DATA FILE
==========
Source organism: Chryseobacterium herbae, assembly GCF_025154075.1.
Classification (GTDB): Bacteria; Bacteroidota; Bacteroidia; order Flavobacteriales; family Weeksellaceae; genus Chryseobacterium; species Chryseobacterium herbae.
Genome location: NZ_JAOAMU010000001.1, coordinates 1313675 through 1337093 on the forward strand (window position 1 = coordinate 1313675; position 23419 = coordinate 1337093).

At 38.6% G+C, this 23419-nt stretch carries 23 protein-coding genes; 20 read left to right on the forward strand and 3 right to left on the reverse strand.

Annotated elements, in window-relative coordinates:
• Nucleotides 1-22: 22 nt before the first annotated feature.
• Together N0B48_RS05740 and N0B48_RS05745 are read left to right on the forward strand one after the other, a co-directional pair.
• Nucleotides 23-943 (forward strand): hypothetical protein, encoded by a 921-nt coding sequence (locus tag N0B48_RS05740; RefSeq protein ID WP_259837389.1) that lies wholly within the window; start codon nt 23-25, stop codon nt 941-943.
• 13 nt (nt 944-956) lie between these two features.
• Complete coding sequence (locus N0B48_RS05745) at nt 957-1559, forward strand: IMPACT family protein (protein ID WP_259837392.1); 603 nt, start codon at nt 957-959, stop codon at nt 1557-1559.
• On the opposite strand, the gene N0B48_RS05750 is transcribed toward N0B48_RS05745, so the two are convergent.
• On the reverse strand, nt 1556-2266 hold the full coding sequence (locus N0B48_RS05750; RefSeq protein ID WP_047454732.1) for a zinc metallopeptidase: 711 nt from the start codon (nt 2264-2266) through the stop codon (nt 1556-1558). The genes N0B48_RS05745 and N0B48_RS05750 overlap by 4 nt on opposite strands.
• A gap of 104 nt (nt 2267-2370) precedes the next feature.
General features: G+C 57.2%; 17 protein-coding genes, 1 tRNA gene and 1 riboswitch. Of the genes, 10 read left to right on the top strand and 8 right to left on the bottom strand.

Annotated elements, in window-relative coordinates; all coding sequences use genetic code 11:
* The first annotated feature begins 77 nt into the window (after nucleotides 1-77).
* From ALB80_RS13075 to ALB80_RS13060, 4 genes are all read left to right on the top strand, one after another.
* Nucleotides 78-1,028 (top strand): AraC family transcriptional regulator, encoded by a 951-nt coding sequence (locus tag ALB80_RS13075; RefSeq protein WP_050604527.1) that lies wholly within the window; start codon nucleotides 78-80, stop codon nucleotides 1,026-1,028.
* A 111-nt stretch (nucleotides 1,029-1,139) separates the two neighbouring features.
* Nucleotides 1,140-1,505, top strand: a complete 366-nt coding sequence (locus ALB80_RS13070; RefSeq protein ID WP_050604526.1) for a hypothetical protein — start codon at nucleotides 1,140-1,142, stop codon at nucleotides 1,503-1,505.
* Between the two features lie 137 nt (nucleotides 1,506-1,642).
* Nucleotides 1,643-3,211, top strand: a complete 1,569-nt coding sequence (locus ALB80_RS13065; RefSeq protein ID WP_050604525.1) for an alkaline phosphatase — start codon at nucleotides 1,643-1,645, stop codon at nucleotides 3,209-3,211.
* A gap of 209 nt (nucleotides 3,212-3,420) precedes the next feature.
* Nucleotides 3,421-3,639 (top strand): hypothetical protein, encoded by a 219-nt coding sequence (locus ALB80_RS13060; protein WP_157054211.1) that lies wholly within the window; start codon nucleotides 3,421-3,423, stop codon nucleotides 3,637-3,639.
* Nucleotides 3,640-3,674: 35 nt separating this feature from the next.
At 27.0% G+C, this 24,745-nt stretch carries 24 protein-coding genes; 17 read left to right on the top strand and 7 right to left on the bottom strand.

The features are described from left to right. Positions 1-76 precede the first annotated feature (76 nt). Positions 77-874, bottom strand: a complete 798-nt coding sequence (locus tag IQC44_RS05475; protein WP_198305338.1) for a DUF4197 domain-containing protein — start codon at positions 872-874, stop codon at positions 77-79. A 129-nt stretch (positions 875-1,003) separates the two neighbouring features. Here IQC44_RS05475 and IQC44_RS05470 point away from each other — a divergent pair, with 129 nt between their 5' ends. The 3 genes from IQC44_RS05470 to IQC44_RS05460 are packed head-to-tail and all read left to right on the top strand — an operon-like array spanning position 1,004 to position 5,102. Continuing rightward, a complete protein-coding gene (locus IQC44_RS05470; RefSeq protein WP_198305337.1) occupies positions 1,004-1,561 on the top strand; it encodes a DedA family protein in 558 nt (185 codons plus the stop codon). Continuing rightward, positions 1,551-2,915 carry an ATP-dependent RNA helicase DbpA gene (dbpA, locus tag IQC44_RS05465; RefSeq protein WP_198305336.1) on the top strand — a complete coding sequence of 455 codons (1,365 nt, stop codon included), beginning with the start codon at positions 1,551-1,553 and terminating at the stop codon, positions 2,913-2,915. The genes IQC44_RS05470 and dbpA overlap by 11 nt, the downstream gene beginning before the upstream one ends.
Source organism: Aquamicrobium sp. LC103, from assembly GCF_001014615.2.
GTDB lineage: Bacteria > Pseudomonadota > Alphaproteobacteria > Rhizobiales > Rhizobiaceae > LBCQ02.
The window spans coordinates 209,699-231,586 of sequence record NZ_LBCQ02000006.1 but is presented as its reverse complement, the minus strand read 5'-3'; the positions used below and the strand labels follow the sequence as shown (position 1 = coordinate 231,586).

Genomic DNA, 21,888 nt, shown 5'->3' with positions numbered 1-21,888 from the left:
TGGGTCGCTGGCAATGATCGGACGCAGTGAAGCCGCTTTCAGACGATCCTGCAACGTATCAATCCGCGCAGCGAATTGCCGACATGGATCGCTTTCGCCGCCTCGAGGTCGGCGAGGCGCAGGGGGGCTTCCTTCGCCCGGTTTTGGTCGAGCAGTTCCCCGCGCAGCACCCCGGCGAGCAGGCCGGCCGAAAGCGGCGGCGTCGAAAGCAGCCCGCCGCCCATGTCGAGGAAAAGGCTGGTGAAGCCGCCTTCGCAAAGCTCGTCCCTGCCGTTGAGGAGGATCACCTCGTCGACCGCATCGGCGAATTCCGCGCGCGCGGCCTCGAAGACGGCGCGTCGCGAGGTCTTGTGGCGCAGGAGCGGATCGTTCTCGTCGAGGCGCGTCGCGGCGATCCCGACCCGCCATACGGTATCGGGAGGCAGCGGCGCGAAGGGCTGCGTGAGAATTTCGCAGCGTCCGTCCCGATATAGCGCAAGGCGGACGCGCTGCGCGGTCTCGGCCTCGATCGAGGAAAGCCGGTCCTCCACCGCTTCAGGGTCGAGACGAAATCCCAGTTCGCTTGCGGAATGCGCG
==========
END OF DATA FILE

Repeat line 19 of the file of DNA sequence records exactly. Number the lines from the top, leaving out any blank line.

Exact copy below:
* A 111-nt stretch (nucleotides 1,029-1,139) separates the two neighbouring features.